Groundwater Monitoring Part of Santee Cooper’s Mission

Groundwater Monitoring Part of Santee Cooper’s Mission

Groundwater Monitoring Part of Santee Cooper’s Mission

2018 was a year of heavy rain in South Carolina and the flooding associated with Hurricane Florence was the icing on the cake.

South Carolinians were tired of dodging puddles of water in parking lots, tired of saturated lawns and tired of rain. However, there is an upside to all that rain and that is the groundwater aquifers were being naturally replenished. 

Groundwater is an important natural resource. Less than 1 percent of water on Earth is available for human use, 99 percent of which is groundwater.

The rest is oceans, polar ice caps or groundwater that is not accessible. We require groundwater for drinking, growing food, for various industries and keeping golf courses green.

Our dependence on groundwater and the amount we use in the U.S. every year is astounding.  According to the National Groundwater Association, our country uses 349 billion gallons of freshwater every day and of this, 53.5 billion gallons of groundwater are used daily for agricultural irrigation.  This means understanding the quantity and quality of this vital resource is important.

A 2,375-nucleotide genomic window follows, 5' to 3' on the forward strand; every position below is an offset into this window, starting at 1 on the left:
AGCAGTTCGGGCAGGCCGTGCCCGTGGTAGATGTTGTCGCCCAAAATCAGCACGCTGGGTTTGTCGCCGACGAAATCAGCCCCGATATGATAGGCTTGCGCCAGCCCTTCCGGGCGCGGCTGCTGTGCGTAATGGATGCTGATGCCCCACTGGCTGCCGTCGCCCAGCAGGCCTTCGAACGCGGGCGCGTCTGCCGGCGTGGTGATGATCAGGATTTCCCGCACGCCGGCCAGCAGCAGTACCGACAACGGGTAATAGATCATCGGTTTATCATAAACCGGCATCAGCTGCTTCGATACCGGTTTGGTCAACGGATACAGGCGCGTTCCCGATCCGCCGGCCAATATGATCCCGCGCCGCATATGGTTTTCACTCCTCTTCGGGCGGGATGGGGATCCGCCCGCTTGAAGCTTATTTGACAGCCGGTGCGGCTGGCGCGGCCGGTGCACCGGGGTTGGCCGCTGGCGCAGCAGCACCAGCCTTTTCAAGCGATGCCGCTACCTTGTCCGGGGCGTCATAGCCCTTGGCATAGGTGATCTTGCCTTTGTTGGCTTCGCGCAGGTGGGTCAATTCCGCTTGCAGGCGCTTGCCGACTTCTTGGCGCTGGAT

Santee Cooper’s environmental department’s role in preserving this natural resource is to monitor the groundwater quality around Santee Cooper generating stations.  

Groundwater monitoring wells are placed in the shallow groundwater aquifer, so it can be monitored for overall water quality and trends. This shallow aquifer is not where drinking water wells reside nor is this drinking (potable) water.  Drinking-water wells are in groundwater aquifers that are at much deeper depths. The groundwater wells located around landfills and ash ponds are sampled at Santee Cooper generating stations and the samples are sent to certified labs for testing.

The results are studied, trended and reported to the S.C. Department of Health and Environmental Control.  Monitoring and trending the groundwater quality is an important step in ensuring the quality of the groundwater is protected. This infographic shows how groundwater is monitored.   

Performing this critical work is another example of how Santee Cooper protects our environment.

Author Susan Jackson

Susan Jackson

Susan W. Jackson is the manager of the Coal Combustion Products (CCP) & Waste department at Santee Cooper.  Her career has included power plant engineering, regulatory compliance and project management.

In 2014, as the manager of CCP, was given the mission to expand the beneficial use of CCPs as a method for ash pond closures. In this role, Susan leads Santee Cooper’s CCP “beneficial use” program, landfill permitting projects, ash pond closure permitting, groundwater monitoring, and other environmental permitting and compliance programs.   
Susan holds a Bachelor of Science degree in mechanical engineering and an MBA from the University of South Carolina, and is a registered Professional Engineer in South Carolina.  
She has more than 28 years of experience at Santee.